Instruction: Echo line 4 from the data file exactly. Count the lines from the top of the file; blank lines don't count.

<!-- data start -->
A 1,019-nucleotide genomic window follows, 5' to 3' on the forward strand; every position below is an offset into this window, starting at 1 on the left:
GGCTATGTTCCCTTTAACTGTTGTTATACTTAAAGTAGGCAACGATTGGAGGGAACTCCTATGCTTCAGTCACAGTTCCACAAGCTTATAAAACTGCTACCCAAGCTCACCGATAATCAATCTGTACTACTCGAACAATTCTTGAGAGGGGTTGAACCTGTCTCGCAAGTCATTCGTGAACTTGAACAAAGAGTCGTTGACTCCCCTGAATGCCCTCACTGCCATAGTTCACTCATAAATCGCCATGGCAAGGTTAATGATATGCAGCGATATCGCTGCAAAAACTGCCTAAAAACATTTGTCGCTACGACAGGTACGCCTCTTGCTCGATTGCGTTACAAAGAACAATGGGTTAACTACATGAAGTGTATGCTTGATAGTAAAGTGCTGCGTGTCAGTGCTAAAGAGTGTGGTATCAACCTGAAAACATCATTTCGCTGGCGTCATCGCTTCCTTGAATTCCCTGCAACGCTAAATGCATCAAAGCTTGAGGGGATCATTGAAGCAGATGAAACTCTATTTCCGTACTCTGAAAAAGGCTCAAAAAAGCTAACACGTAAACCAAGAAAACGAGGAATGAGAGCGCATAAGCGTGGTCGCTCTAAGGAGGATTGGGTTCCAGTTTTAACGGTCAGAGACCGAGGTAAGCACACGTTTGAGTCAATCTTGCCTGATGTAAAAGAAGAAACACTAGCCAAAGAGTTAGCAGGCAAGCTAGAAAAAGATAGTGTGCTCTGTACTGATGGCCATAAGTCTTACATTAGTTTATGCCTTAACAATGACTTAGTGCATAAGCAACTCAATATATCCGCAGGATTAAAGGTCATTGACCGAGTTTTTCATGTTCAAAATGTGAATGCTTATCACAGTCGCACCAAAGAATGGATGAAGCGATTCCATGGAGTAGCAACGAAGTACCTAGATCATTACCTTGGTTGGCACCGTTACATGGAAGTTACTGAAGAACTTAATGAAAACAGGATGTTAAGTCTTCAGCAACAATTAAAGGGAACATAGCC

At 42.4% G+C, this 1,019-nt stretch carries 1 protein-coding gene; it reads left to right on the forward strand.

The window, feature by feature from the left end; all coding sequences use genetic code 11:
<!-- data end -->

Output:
The window, feature by feature from the left end; all coding sequences use genetic code 11: